Michigan Conference Minister: ‘Our hearts are broken this Valentine’s Day’ after shooting at Michigan State
After three people were killed and five injured on the campus of Michigan State University late Feb. 13, the Rev. Lillian Daniel, Michigan Conference Minister, wrote this reflection responding to the tragic event. The Conference office is located in East Lansing, just a few miles from the MSU campus.
This Valentines Day, I did not send our 140 Michigan churches the sugary sentiments of a heart shaped box of chocolates but the prayers from my broken human heart after last night’s shooting at Michigan State University. We had church members who could see the scene from where they were locked down in homes and churches. Last night, as I checked in on our local pastors, I knew they were checking in on their churches, communities, families, workers, students, first responders and the weary world around them.
For, as every pastor knows, when tragedy hits, our churches grow much larger than the membership rolls. Churches become centers of care for the whole community, in buildings at busy intersections, in online gatherings, or on prayer chains. When violence locks us down or sends us into the streets, the church has the chance to blast past its walls, when preachers realize that their most important sermon may be the one that is offered to the stranger at the grocery store who recognizes them and says, “Pastor, just answer me this. How can God let this happen?”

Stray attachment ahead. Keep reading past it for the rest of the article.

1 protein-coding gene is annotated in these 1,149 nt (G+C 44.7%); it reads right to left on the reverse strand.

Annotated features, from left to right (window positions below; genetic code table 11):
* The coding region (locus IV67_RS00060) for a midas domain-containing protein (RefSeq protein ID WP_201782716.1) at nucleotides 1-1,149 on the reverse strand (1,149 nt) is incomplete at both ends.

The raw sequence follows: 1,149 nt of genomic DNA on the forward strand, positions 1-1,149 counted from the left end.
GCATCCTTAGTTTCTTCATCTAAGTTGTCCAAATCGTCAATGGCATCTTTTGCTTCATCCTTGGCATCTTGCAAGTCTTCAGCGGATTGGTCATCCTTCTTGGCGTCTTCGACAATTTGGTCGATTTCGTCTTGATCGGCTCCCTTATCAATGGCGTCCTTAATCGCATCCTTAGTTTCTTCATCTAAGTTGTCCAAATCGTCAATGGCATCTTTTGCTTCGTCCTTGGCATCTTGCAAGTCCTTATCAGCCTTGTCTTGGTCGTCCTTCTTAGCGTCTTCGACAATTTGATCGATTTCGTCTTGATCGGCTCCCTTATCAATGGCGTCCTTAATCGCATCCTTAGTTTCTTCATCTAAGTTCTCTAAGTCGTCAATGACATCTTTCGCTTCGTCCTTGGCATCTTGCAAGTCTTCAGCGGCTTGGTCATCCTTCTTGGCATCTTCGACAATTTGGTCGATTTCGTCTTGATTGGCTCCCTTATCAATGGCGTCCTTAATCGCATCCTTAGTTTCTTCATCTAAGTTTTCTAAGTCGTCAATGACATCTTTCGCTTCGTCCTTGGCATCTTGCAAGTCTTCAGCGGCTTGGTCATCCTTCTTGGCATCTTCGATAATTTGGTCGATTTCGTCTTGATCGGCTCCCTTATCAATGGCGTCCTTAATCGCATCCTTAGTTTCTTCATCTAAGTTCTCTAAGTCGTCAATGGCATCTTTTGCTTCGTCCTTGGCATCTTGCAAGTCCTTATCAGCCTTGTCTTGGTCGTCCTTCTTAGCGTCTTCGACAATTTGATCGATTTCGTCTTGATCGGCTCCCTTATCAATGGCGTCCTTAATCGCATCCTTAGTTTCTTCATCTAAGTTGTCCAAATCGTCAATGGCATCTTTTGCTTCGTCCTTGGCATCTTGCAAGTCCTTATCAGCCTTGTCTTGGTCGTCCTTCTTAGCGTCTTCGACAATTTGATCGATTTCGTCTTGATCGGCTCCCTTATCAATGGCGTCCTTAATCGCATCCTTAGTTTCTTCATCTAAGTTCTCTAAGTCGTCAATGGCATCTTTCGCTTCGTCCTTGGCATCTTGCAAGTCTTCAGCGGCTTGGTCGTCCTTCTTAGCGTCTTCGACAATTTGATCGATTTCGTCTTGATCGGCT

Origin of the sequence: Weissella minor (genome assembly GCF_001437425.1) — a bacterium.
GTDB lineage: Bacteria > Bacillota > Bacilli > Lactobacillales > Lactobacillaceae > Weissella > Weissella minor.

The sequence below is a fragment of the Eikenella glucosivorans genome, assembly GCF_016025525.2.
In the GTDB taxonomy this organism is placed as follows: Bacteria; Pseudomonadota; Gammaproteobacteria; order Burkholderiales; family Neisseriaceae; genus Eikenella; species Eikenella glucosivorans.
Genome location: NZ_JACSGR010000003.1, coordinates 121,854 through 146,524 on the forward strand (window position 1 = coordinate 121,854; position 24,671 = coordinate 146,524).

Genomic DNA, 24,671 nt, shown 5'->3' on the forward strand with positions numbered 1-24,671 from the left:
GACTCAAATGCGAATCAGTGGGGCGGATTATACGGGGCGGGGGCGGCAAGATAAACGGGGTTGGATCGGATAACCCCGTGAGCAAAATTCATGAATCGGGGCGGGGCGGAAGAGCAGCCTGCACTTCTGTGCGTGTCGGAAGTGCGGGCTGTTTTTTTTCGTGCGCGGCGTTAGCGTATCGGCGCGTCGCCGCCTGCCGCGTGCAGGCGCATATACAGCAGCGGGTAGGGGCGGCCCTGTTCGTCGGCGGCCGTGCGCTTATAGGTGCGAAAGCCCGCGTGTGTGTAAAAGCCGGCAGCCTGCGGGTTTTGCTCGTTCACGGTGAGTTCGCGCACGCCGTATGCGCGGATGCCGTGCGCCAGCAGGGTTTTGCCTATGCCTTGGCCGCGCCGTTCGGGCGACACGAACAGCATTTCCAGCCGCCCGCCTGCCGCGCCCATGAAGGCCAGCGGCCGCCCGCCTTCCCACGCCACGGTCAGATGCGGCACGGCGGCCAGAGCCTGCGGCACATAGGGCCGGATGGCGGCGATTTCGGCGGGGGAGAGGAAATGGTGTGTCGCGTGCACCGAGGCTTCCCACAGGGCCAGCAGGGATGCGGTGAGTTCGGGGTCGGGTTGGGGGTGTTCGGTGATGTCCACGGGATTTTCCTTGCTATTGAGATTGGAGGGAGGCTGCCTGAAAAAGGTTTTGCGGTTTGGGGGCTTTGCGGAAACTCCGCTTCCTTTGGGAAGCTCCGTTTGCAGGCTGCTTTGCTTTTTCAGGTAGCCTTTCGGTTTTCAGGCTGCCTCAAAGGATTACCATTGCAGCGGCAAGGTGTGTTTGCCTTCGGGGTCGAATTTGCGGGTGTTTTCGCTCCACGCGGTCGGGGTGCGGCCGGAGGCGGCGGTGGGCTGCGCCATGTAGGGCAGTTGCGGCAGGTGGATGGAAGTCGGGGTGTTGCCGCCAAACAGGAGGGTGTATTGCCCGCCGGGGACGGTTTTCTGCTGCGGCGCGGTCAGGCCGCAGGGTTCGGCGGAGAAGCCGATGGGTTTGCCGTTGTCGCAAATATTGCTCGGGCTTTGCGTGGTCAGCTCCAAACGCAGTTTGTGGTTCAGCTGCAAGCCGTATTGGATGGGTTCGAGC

I’ve heard that question a lot lately, from people horrified by whatever picture of the world they receive in the news of their own choosing, but it’s a question that we in the church have an ancient answer to. God does not let this happen. People do. It is people who let these things happen.
We saw it in the video of Tyre Nichols, killed by the brutality of human violence and the more devastating brutality of human indifference. We see it in the horror of the war in Ukraine, where, as in all wars, the poor pay the greatest price, while far away leaders philosophize to monetize their own safety. We see it in ourselves as a country, when the news of one school shooting after another becomes routine, in a culture drooling for violence as entertainment, but hardened to it in real life. We see it in ourselves as a nation of immature impulses and short attention spans, more interested in shooting balloons out of the sky than taking guns out of the hands of its own people. God does not allow that to happen. People do.
Yet somehow, despite the stakes, God, the great creator of all things, chose to create us with free will and mortal bodies. We could have been made to live forever as coddled infants, with our needs met, our decisions constrained and our capacity to harm the rest of creation minimized. Instead, we were created in the image of God, which means we have souls and bodies that were literally built for growth and change. Created with a limited time on earth, we were given the ability to choose between right and wrong, love or death, God or stuff, the care of all creation or the tedious worship of the self, all on a short journey through life whose purpose is to draw us closer to the one who gave us life to begin with.
As for the shooting in East Lansing, God does not let this happen. People do. It is God’s people who let the worst things happen to ourselves and to one another, from the violent act of taking lives, to the violent inaction of cynical indifference. But it is also God’s people who allow the most beautiful things to happen, from the courageous saving of lives, to the loving healing of broken spirits, to the humble repairing of the world from our own mistakes. This is what it means to follow Jesus, human and divine. Today, our Michigan pastors and churches are at the beating heart of it all.
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